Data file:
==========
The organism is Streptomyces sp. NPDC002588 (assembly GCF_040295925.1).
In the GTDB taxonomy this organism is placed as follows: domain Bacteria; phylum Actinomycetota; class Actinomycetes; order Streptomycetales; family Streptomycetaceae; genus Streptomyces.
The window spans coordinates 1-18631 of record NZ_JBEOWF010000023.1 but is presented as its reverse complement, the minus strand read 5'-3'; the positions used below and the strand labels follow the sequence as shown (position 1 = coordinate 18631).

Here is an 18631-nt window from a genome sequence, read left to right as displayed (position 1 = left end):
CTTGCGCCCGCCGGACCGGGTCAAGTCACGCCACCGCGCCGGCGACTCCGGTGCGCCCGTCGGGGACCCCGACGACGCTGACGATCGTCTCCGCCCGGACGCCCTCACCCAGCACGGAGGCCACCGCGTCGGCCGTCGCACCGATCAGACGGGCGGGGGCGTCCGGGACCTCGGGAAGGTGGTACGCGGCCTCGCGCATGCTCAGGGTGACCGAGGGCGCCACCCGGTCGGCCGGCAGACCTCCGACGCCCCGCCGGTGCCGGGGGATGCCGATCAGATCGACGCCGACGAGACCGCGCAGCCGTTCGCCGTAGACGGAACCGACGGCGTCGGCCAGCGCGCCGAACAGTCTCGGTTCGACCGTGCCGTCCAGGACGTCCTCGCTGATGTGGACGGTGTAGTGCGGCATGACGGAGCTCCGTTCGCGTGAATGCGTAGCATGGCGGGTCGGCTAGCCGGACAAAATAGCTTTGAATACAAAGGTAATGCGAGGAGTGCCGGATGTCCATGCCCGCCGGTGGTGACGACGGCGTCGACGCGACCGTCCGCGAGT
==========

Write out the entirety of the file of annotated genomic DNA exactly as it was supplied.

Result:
The organism is Streptomyces sp. NPDC002588 (assembly GCF_040295925.1).
In the GTDB taxonomy this organism is placed as follows: domain Bacteria; phylum Actinomycetota; class Actinomycetes; order Streptomycetales; family Streptomycetaceae; genus Streptomyces.
The window spans coordinates 1-18631 of record NZ_JBEOWF010000023.1 but is presented as its reverse complement, the minus strand read 5'-3'; the positions used below and the strand labels follow the sequence as shown (position 1 = coordinate 18631).

Here is an 18631-nt window from a genome sequence, read left to right as displayed (position 1 = left end):
CTTGCGCCCGCCGGACCGGGTCAAGTCACGCCACCGCGCCGGCGACTCCGGTGCGCCCGTCGGGGACCCCGACGACGCTGACGATCGTCTCCGCCCGGACGCCCTCACCCAGCACGGAGGCCACCGCGTCGGCCGTCGCACCGATCAGACGGGCGGGGGCGTCCGGGACCTCGGGAAGGTGGTACGCGGCCTCGCGCATGCTCAGGGTGACCGAGGGCGCCACCCGGTCGGCCGGCAGACCTCCGACGCCCCGCCGGTGCCGGGGGATGCCGATCAGATCGACGCCGACGAGACCGCGCAGCCGTTCGCCGTAGACGGAACCGACGGCGTCGGCCAGCGCGCCGAACAGTCTCGGTTCGACCGTGCCGTCCAGGACGTCCTCGCTGATGTGGACGGTGTAGTGCGGCATGACGGAGCTCCGTTCGCGTGAATGCGTAGCATGGCGGGTCGGCTAGCCGGACAAAATAGCTTTGAATACAAAGGTAATGCGAGGAGTGCCGGATGTCCATGCCCGCCGGTGGTGACGACGGCGTCGACGCGACCGTCCGCGAGT